The benefits of yoga are endless: practicing it can not only help with managing stress and anxiety, it can also build strength and improve flexibility – and there are so many different types to try too. But in recent years, the ancient practice has been somewhat usurped with "ideal" body stereotypes (and a feeling of pressure that in order to hit the mat, you need to look a certain way), says one experienced teacher, Emily Harding, founder of The Yeh Yoga Co, who is now passionately speaking out against it.
Taking to Instagram after spotting a pair of "stomach taming" yoga leggings for sale, Emily wanted to share a message of self-love with her followers and to remind them that practicing yoga should have nothing to do with what you wear, or how you look. Seeing the yoga leggings boasting that they could slim the wearer's stomach even prompted her to reach out to the company directly too.
Writing about the experience, Emily said, "Since getting in touch with the brand in question, they've taken down the advert and removed the wording from their website, but it really got me thinking about this continuing messaging in the yoga industry. This may come as a shock to some of you, but DIET CULTURE HAS INVADED WELLNESS. Yoga, and seemingly yogic brands are not safe from the message of 'you are more worthy if you are thin/toned/flat and/add in ridiculous claims as you see fit'. It's got to stop!"
The teacher then broke down some truths alongside a photo of herself in fitness gear, stomach on show: "Yoga is not about having a flat stomach or being 'thin'. Your stomach is not an unruly wild animal, in need of taming and obedience lessons. Yoga is not another stick to beat yourself with. It's not an 'aesthetic' to punish yourself towards."
Emily added, "It breaks my heart that how we look while practicing has become another measure of our 'desirability'. Yoga is about reconnecting to your health (not sacrificing it!) and your most joyous self, it's a way to release ourselves from our mental suffering... [and] it's for everyone, in every body." She then encouraged her followers to challenge any kind of toxic messaging they encountered in future, both in their own minds, then out loud – be it with brands directly or with friends.
On the topic of her own belly, Emily said, "I have a belly. It's constantly morphing and changing, and more often than not it spills over my leggings. And that's neither good nor bad. It just IS. And I've made the active decision to LOVE IT. As that's where ALL the magic happens. It's where my pizza, wine and food get changed into the energy I have to live and to love." We couldn't agree more.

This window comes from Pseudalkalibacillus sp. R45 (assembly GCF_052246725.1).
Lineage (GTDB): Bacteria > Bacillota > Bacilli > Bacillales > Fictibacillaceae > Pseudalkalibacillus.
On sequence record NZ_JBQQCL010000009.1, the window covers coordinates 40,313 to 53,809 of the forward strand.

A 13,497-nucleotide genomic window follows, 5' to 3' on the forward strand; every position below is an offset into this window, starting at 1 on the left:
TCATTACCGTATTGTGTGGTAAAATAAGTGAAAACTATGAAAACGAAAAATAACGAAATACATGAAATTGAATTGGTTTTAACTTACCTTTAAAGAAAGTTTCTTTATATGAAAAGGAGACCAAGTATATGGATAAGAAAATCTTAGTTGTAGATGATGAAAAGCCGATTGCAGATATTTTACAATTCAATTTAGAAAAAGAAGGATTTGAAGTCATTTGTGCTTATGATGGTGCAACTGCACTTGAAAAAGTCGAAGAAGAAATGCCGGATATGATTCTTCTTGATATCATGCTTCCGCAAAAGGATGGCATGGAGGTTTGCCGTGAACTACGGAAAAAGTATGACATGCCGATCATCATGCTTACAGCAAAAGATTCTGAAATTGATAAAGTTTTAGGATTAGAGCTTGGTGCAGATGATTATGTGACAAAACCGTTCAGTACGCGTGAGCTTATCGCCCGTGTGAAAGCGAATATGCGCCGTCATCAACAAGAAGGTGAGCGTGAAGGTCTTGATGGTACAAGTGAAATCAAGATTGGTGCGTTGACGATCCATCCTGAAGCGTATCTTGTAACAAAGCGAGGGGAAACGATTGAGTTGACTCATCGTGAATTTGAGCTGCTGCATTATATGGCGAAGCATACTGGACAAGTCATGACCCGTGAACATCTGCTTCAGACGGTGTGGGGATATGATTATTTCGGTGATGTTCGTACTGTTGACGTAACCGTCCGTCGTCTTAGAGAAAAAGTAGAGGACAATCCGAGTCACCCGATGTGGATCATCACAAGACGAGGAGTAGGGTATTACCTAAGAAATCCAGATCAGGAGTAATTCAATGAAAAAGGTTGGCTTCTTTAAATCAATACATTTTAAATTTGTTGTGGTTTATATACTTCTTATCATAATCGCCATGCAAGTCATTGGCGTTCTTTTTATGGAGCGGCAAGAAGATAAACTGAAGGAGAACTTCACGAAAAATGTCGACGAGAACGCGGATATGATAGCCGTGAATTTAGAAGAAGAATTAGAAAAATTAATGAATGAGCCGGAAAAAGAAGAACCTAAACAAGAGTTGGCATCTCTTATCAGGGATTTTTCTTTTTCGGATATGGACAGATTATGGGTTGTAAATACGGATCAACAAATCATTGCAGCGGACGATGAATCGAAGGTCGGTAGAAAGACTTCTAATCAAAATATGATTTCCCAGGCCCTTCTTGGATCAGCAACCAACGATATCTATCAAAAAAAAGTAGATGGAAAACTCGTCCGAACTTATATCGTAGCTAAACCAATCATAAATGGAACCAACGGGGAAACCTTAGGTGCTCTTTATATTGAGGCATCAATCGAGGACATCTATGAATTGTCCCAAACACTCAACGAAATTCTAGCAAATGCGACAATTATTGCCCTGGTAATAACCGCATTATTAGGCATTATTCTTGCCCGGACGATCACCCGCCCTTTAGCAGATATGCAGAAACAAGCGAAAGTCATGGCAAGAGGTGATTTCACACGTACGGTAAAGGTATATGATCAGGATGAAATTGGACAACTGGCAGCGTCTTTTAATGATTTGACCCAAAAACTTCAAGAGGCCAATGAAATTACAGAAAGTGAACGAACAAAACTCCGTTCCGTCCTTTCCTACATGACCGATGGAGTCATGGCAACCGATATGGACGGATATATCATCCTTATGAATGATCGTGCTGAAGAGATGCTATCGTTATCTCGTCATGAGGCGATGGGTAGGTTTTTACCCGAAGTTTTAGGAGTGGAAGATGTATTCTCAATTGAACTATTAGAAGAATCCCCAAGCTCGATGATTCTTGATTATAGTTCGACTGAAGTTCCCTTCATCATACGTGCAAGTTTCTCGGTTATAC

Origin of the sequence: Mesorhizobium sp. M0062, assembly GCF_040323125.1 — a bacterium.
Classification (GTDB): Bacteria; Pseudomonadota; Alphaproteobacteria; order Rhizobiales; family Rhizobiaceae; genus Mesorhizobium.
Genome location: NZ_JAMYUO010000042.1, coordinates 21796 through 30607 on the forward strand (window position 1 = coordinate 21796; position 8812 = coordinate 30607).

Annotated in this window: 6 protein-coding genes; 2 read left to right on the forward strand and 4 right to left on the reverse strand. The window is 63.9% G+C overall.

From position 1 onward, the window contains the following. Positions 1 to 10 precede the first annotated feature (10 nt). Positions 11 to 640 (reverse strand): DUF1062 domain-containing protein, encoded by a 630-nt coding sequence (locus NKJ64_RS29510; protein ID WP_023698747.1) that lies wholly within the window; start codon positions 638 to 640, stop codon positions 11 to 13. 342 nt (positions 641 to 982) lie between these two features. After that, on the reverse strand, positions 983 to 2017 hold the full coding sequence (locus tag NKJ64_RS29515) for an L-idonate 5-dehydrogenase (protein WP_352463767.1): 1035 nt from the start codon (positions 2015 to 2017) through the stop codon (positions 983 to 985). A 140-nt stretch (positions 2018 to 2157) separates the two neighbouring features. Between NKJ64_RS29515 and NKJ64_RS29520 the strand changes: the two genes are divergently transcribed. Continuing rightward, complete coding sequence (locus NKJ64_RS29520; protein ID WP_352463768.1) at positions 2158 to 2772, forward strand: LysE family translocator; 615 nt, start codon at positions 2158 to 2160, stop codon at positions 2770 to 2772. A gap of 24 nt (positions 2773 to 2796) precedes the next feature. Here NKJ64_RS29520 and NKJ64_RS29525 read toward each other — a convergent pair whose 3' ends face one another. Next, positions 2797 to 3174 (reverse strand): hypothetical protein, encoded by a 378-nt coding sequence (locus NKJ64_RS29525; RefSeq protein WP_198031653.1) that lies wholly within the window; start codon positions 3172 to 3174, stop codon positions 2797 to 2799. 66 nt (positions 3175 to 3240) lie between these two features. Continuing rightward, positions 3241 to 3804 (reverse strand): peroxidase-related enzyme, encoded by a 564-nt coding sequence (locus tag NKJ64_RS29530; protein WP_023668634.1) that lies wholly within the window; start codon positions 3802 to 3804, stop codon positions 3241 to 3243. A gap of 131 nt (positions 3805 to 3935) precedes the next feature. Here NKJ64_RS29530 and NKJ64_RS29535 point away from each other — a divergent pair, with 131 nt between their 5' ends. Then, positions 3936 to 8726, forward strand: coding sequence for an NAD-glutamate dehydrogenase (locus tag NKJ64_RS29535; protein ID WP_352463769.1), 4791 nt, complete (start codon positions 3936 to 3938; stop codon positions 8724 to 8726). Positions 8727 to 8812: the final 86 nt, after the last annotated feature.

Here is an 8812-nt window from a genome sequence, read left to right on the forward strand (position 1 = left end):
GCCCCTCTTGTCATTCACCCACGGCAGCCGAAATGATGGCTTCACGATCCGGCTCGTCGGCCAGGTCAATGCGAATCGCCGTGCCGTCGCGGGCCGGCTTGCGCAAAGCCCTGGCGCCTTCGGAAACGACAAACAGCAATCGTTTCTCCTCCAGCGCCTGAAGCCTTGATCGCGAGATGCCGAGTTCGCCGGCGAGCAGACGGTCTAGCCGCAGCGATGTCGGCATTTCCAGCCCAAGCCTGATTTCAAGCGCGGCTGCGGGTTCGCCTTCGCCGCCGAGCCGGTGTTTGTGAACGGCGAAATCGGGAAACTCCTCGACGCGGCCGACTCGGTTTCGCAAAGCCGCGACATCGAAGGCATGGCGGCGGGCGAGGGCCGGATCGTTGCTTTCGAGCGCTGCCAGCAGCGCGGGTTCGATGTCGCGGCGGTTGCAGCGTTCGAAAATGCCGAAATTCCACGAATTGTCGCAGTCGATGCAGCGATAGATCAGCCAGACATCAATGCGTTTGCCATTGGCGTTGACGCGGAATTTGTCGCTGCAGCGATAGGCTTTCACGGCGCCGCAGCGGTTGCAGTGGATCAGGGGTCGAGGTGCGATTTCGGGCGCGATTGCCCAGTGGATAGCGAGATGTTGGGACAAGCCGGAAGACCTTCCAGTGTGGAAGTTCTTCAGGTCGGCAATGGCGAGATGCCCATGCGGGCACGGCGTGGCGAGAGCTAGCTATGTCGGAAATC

Following her inspiring post, Emily told Cosmopolitan UK that after attending her first yoga class in London, having newly qualified as a teacher in India, she actually left feeling worse about herself. "The class was largely centred around aesthetics and physical fitness," she said. "Ever since, I've been passionate about trying to normalise the way real bodies look. Yoga is meant to be for every body, regardless of shape, ability and size, yet we see such little diversity in the way yoga is marketed by mainstream studios, teachers and brands." Many have criticised yoga, and the wellness industry in general, for it's lack of racial, age and physical diversity too.
Lockdown, Emily says, saw her own relationship with her body change, as for the first time she started teaching online classes and saw herself on screen. "I had a meltdown about how my belly looked while teaching... I could see myself in action and felt like I wasn't living up to the 'yoga body' standards."
She continued, "Diet culture has invaded the yoga industry, and the core message is becoming lost. Yoga is a healing science and a lifelong practice that is meant to help free us from the suffering of our own mind, and gives us tools to live a fulfilling joyful life, rather than being another form of exercise with which to push or punish ourselves with. Yet with the pervasion of diet culture into the industry, yoga is being held up as an aesthetic and used to sell clothing and unattainable body ideals back to us!"
She's now stepping up her fight to challenge expectations of how a 'yogi' should look and openly discusses bloating with her followers and class attendees. "I'm sick of seeing a flat, toned stomach held up as the example of what the ideal yoga body is meant to look like. I am bored of being told that bloated or softer bellies should either be fixed, or only found on pregnant women. Round is a beautiful shape just like all the other shapes."
For Emily's students, she hopes the message is clear: "Real yoga teaches us to be content and grateful in the amazing body that we have, rather than being a workout designed to shape your body into an unrealistic ideal as peddled by most yoga brands these days."
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